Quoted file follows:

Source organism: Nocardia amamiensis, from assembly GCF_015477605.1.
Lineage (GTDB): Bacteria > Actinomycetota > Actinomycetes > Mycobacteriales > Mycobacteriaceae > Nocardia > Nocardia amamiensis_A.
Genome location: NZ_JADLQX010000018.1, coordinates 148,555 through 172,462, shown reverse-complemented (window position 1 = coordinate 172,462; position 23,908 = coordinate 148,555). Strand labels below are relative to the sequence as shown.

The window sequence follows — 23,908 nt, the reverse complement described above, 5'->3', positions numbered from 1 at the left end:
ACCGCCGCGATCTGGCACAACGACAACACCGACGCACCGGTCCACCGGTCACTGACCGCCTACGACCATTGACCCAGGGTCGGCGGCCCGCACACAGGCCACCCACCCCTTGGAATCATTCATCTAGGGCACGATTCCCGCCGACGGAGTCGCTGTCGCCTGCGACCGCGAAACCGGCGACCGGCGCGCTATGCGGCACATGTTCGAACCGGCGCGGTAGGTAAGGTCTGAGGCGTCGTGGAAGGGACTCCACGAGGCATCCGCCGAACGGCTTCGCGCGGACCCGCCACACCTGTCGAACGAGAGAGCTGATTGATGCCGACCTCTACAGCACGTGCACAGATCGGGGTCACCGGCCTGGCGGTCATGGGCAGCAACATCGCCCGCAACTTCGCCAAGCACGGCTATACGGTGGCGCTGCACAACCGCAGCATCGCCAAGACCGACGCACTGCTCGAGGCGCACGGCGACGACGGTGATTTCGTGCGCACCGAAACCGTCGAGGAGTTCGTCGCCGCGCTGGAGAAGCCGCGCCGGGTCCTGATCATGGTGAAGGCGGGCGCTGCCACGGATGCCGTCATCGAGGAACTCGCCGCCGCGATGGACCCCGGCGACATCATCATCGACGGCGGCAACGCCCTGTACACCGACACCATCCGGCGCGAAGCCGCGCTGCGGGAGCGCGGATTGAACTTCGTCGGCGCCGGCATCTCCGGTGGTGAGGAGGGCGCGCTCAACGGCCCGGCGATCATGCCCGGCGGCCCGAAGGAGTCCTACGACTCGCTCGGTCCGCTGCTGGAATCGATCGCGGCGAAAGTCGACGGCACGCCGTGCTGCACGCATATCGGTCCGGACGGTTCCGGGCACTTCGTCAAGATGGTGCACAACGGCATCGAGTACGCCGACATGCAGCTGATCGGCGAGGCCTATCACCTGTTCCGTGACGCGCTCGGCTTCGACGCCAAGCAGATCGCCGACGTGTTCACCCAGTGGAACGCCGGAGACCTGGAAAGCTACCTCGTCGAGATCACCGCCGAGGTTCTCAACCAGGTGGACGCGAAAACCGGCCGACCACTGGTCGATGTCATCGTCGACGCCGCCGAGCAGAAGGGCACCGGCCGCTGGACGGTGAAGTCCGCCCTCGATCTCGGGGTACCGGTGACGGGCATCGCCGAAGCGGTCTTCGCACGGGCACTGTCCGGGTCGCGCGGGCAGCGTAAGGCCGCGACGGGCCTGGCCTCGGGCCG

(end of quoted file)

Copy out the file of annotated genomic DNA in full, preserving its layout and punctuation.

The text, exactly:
Source organism: Nocardia amamiensis, from assembly GCF_015477605.1.
Lineage (GTDB): Bacteria > Actinomycetota > Actinomycetes > Mycobacteriales > Mycobacteriaceae > Nocardia > Nocardia amamiensis_A.
Genome location: NZ_JADLQX010000018.1, coordinates 148,555 through 172,462, shown reverse-complemented (window position 1 = coordinate 172,462; position 23,908 = coordinate 148,555). Strand labels below are relative to the sequence as shown.

The window sequence follows — 23,908 nt, the reverse complement described above, 5'->3', positions numbered from 1 at the left end:
ACCGCCGCGATCTGGCACAACGACAACACCGACGCACCGGTCCACCGGTCACTGACCGCCTACGACCATTGACCCAGGGTCGGCGGCCCGCACACAGGCCACCCACCCCTTGGAATCATTCATCTAGGGCACGATTCCCGCCGACGGAGTCGCTGTCGCCTGCGACCGCGAAACCGGCGACCGGCGCGCTATGCGGCACATGTTCGAACCGGCGCGGTAGGTAAGGTCTGAGGCGTCGTGGAAGGGACTCCACGAGGCATCCGCCGAACGGCTTCGCGCGGACCCGCCACACCTGTCGAACGAGAGAGCTGATTGATGCCGACCTCTACAGCACGTGCACAGATCGGGGTCACCGGCCTGGCGGTCATGGGCAGCAACATCGCCCGCAACTTCGCCAAGCACGGCTATACGGTGGCGCTGCACAACCGCAGCATCGCCAAGACCGACGCACTGCTCGAGGCGCACGGCGACGACGGTGATTTCGTGCGCACCGAAACCGTCGAGGAGTTCGTCGCCGCGCTGGAGAAGCCGCGCCGGGTCCTGATCATGGTGAAGGCGGGCGCTGCCACGGATGCCGTCATCGAGGAACTCGCCGCCGCGATGGACCCCGGCGACATCATCATCGACGGCGGCAACGCCCTGTACACCGACACCATCCGGCGCGAAGCCGCGCTGCGGGAGCGCGGATTGAACTTCGTCGGCGCCGGCATCTCCGGTGGTGAGGAGGGCGCGCTCAACGGCCCGGCGATCATGCCCGGCGGCCCGAAGGAGTCCTACGACTCGCTCGGTCCGCTGCTGGAATCGATCGCGGCGAAAGTCGACGGCACGCCGTGCTGCACGCATATCGGTCCGGACGGTTCCGGGCACTTCGTCAAGATGGTGCACAACGGCATCGAGTACGCCGACATGCAGCTGATCGGCGAGGCCTATCACCTGTTCCGTGACGCGCTCGGCTTCGACGCCAAGCAGATCGCCGACGTGTTCACCCAGTGGAACGCCGGAGACCTGGAAAGCTACCTCGTCGAGATCACCGCCGAGGTTCTCAACCAGGTGGACGCGAAAACCGGCCGACCACTGGTCGATGTCATCGTCGACGCCGCCGAGCAGAAGGGCACCGGCCGCTGGACGGTGAAGTCCGCCCTCGATCTCGGGGTACCGGTGACGGGCATCGCCGAAGCGGTCTTCGCACGGGCACTGTCCGGGTCGCGCGGGCAGCGTAAGGCCGCGACGGGCCTGGCCTCGGGCCG